Bad Girl, Good Business

“It’s Hard!” My Week in Review

Indulge me in a brief feminist “rant” this week.

The word “rant” to me means controlled stream of consciousness, by the way. A publicist didn’t want me to include it in this blog’s title because she thought it might sound too “out-of-control-woman-like.” But I’ve seen lots of important people in business, government, and media (including many men) indulge in ranting. So if you can’t beat ’em…

Twice in the past year I asked event organizers why more women weren’t in the audience or on stage at conferences and their response was “It’s hard to find them.”

I have never known “It’s hard” to be a valid response to anything. If you ask the Eagles or Pats why they didn’t win the Super Bowl this year, they wouldn’t respond with a generic “It was hard.” I could never say “It’s hard” when a CEO asked me why I didn’t hit my goals for the year. And trust me — having a C-level position while raising two kids was REALLY hard. As was launching and running a business for 14 years while tending to life issues.  But I didn’t walk around whining about it.

The bottom line is this: Life is hard. Work is hard. Balancing work with life is hard. Making new friends and generating new business in a new city is hard. Getting in shape is hard. What do we do when we face hard stuff? Read on for the answers.

Now back to our regular blog programming…

Topic: Breaking in to a new environment (Arizona) after six decades of being a New Yorker and tips to help you face new situations and environments.

This week, I was VERY selective in how I spent my time and energy. Next week I’m going to be even more selective. (See last week’s post on “the rose.”) When facing a hard challenge, part of the solution lies in having an open mind and heart but being very mindful of how you spend your time and energy. Some tips:

  1. Get out of town — literally and metaphorically. I took a 24-hour trip to LA for a conference and met a whole new range of people and absorbed many new ideas.
  2. When you meet those new people, follow-up within 24 hours. Even if it’s just a LinkedIn connection, you need to make sure that those inspirational people don’t wind up in a lonely pile of business cards on the bottom of a bag. (BTW…here are my 20-minute business trip packing hacks.)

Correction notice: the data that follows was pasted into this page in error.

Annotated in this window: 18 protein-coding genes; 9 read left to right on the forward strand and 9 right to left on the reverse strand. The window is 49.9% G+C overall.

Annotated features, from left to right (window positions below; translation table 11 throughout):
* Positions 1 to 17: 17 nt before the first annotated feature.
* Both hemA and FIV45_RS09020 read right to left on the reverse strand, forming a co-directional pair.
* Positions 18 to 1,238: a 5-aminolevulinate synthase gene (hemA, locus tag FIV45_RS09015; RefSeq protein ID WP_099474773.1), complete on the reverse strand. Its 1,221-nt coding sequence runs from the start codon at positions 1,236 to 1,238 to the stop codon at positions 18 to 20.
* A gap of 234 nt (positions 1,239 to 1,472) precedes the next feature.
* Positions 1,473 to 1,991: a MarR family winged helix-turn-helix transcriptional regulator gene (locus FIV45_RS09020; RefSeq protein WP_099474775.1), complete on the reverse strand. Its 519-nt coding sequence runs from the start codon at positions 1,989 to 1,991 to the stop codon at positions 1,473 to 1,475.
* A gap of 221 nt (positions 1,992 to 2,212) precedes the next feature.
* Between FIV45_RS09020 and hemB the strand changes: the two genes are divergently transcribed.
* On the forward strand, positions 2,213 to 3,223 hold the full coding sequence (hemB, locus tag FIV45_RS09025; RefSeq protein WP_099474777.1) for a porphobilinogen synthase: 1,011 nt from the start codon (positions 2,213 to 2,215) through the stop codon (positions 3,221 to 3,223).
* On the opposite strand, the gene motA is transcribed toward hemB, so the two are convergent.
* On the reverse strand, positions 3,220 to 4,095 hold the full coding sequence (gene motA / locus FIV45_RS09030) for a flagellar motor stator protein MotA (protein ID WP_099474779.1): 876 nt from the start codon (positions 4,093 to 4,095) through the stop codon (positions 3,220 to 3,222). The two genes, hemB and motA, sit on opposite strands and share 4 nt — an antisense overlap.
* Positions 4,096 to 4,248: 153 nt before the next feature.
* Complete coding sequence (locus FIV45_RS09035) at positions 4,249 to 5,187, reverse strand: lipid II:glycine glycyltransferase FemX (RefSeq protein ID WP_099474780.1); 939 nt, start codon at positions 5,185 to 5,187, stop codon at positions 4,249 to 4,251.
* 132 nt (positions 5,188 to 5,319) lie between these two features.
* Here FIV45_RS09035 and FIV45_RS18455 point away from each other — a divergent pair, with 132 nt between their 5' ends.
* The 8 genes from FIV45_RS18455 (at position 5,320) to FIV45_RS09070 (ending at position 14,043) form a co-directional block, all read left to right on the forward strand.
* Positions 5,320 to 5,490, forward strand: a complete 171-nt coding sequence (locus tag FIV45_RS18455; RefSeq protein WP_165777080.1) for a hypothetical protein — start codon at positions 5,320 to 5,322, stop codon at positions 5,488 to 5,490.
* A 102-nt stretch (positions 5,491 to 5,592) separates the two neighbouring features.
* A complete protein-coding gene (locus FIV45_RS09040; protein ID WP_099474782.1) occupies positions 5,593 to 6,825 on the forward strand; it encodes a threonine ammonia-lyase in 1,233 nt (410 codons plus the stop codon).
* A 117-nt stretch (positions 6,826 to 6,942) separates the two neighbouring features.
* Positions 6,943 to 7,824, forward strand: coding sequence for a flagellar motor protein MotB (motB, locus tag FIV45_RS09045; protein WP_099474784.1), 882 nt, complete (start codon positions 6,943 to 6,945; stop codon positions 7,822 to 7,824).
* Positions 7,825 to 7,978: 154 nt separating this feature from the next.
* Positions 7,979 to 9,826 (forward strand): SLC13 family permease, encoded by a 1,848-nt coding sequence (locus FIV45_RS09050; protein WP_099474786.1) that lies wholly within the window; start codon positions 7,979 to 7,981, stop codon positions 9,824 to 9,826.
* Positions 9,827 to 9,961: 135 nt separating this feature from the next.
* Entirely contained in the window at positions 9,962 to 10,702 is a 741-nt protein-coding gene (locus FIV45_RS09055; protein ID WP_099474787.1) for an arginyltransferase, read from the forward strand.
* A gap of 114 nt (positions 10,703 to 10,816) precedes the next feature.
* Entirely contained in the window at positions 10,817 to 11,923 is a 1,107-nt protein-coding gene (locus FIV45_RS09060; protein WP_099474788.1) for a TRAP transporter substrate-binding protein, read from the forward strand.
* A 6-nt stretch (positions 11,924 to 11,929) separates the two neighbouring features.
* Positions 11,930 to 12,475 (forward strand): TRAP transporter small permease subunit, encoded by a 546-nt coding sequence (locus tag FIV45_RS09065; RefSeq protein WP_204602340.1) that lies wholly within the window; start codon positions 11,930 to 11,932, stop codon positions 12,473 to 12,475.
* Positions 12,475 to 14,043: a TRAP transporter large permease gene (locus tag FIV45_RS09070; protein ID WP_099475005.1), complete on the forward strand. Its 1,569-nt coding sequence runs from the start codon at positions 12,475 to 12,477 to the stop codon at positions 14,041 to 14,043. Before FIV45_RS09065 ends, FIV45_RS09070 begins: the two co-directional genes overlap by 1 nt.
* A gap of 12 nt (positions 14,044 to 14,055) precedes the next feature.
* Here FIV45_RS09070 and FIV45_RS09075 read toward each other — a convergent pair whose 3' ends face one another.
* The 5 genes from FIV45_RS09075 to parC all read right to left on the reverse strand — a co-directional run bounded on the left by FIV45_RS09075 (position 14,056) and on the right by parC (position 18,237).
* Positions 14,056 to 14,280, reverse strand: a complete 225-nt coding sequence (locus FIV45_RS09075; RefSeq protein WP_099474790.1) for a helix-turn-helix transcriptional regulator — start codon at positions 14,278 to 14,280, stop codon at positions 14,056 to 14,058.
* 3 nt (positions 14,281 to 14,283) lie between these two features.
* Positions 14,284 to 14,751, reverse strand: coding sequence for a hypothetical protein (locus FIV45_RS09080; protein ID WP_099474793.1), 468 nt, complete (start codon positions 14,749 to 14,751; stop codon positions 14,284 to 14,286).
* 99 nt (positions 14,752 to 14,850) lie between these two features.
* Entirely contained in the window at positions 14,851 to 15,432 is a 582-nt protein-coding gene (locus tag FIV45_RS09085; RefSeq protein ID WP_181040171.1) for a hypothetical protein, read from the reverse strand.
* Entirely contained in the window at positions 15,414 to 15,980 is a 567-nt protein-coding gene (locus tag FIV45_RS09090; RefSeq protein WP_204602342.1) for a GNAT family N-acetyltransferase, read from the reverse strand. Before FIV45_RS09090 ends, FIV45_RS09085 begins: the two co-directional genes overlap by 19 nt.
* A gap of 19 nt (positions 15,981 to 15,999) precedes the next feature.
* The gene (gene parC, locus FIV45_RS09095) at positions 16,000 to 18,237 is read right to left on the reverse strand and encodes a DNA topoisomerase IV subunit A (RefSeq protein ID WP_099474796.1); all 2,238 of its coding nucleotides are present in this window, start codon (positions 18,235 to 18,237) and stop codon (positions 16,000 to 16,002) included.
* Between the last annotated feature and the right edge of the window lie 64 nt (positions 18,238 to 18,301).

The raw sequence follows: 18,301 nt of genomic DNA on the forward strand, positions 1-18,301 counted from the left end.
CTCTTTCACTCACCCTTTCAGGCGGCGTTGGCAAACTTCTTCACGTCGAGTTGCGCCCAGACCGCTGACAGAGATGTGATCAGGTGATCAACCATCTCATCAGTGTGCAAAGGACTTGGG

3. Balance chill time and exploring/socializing time. I admit that I overdid last week. This week, I went to a great panel on the educational environment in Arizona, sponsored by the Greater Phoenix Chamber of Commerce (because I’m looking for an adjunct teaching position) and attended the industry conference in LA. But I spent took two hours with my new friends at Jessica Knits. Our class is over, but we agreed to keep in touch and even start a Facebook group and expand our circle to other smart women (and men) who like to make stuff with yarn. I also had lunch with Betsy, my co-organizer for a new group in the Phoenix area. A fellow New Yorker, she has become an amazing sherpa and friend in just a few weeks. (She also knows where to find the best salads in town!)
  4. Embrace your FOMO. Do not feel compelled to experience everything a new environment has to offer. The Waste Management Phoenix Open is in Scottsdale this week, and although I’ve been told it’s amazing, I am on crowd overload. I can go next year.
  5. Clients come first. Well, actually, your own health and family come first. But the point is that no matter how many other things are going on in your life and “personal brand,” you need to focus on the people who trust and support you (literally). This week I “onboarded” with my newest client (UpCity) and had planning sessions with three others (New York Deli Pickle, Camp Lantern Creek, and JCC Maccabi Sports Camp.  Making time for the most important people in your business (your customers) is sometimes hard, but it’s essential.

Yup…life is hard…time is limited. But we all need to:

  • Come up with truly creative solutions to tough problems — keep an open mind and engage others in problem-solving if necessary (or outsource)
  • Chunk tough challenges into little tasks. Be patient…set deadlines (and meet them).
  • Stop staying “It’s hard.” That’ll only make it seem harder.

NOTE: This is Chapter 5 in the Re-Booting series. Please subscribe to get my updates each week!

 


One Comment

  1. Groan, groan, groan…this is where I jump in and say it’s NOT hard. Not anymore. It is not hard to find well-qualified women to speak on panels in almost any industry, and in any place. We create Innovation Women, our online database of awesome technical and entrepreneurial women, to take away that excuse but it really is an excuse, even if we didn’t exist. (In fact, we promise that if you can’t find someone in our database, we’ll promote your speaking opportunity to our 8000 person mailing list, to the 16,000 people who follow us on social media, and I will tap my personal network of several thousand on LinkedIn, Twitter and FB to find you the right person.) But again, an excuse as most event managers have huge lists of their own, they also know about this thing called Google, and they also have networks they can tap to ask. They just don’t try…at all. (end MY rant.)


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